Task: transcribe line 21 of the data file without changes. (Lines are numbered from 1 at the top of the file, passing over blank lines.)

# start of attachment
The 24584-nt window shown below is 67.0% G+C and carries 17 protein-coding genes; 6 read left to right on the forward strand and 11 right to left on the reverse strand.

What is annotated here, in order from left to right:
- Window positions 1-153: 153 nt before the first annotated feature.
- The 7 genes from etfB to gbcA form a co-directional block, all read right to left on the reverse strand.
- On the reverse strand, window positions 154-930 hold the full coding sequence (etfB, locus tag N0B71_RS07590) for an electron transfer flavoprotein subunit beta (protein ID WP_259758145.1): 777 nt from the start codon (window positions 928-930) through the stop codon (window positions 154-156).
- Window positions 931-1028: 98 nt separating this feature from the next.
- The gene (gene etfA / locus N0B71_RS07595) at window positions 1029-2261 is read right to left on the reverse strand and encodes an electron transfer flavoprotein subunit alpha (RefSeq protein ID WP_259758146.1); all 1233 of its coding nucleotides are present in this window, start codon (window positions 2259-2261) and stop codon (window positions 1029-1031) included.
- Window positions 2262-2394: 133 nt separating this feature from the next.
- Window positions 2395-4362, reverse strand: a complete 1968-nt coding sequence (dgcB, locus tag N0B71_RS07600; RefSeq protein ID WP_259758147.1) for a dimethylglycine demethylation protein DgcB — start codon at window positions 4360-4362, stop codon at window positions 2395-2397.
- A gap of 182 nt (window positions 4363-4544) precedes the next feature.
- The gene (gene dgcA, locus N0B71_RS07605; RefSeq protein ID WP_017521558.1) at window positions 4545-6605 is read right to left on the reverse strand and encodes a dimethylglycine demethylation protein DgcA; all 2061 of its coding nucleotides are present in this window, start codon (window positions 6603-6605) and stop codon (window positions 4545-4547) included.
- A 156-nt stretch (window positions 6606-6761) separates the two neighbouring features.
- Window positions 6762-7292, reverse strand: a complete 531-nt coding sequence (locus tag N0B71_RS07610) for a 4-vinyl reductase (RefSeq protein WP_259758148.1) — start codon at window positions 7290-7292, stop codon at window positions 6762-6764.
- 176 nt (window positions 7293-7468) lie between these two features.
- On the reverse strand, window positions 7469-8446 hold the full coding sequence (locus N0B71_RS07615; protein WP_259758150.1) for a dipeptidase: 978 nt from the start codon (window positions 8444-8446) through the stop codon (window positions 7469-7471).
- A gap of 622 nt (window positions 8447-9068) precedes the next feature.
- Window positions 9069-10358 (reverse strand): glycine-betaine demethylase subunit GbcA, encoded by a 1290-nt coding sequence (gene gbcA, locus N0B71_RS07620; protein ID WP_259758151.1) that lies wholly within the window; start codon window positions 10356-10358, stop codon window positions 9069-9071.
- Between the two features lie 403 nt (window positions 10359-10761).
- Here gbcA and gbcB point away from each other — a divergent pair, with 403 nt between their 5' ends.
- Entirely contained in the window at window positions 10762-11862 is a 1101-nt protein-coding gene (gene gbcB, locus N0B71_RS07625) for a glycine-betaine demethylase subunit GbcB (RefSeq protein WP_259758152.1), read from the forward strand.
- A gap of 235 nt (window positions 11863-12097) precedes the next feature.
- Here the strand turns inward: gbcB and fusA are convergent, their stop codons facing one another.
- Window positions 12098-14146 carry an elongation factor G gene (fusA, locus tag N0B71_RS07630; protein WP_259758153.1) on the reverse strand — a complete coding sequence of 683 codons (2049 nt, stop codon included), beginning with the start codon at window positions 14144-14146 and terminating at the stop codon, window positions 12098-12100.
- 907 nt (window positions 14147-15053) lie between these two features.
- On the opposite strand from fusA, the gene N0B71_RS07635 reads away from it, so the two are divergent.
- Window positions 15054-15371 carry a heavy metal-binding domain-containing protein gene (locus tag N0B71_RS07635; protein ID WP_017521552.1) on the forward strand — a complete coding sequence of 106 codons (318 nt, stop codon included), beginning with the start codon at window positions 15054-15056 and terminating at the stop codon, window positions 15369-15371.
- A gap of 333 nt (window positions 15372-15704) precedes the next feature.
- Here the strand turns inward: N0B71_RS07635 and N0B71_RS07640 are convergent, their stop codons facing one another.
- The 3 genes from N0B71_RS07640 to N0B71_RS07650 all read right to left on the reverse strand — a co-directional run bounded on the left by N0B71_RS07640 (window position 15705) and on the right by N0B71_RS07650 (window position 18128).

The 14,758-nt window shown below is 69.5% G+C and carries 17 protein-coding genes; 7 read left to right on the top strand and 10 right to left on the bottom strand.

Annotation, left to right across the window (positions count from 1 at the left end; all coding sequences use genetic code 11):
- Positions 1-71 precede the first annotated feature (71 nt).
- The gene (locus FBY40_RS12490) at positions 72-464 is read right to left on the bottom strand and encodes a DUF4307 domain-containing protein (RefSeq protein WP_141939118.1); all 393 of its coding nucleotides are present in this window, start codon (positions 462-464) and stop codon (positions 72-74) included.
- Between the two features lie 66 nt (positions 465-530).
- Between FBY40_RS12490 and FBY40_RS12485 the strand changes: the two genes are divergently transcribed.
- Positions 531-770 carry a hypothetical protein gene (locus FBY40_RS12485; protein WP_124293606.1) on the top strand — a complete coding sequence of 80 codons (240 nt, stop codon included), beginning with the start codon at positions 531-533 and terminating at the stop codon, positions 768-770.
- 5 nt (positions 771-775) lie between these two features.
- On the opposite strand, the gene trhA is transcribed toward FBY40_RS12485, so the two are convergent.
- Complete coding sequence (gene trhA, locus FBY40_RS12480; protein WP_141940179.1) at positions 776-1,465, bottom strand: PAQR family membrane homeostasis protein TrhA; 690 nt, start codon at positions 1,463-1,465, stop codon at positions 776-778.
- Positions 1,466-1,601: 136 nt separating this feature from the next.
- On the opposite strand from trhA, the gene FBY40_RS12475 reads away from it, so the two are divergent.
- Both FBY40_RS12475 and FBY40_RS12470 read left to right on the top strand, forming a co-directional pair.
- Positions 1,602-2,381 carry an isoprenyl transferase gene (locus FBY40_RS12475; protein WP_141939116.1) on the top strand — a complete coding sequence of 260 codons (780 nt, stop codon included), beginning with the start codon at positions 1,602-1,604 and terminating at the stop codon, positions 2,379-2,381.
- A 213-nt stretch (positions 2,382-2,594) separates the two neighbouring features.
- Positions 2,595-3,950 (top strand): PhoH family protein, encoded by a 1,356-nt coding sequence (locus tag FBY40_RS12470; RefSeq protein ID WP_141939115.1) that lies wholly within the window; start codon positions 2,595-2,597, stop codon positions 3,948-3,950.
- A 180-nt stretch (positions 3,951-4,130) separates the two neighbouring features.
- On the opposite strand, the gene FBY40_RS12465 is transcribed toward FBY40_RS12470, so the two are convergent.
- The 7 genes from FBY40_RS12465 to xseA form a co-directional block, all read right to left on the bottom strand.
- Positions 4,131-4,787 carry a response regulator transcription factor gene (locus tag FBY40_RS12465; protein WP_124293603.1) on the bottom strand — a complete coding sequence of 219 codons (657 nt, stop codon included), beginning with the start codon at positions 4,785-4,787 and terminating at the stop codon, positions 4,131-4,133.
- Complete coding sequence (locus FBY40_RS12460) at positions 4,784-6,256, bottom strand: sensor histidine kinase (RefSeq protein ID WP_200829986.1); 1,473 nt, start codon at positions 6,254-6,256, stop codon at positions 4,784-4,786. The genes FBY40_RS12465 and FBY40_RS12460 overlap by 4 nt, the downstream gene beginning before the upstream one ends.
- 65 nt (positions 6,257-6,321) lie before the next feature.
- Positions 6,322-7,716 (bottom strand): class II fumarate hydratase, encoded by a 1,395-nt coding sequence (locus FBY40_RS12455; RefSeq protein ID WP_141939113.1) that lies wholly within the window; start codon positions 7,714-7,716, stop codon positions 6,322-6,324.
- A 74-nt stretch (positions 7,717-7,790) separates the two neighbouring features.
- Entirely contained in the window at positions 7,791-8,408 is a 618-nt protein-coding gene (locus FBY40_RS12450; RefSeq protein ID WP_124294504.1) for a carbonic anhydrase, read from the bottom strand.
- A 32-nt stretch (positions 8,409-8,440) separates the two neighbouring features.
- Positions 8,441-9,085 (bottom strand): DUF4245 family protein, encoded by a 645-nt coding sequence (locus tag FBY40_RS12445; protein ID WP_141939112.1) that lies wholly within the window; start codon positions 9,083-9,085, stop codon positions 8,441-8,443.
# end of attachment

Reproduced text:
- A gap of 235 nt (window positions 11863-12097) precedes the next feature.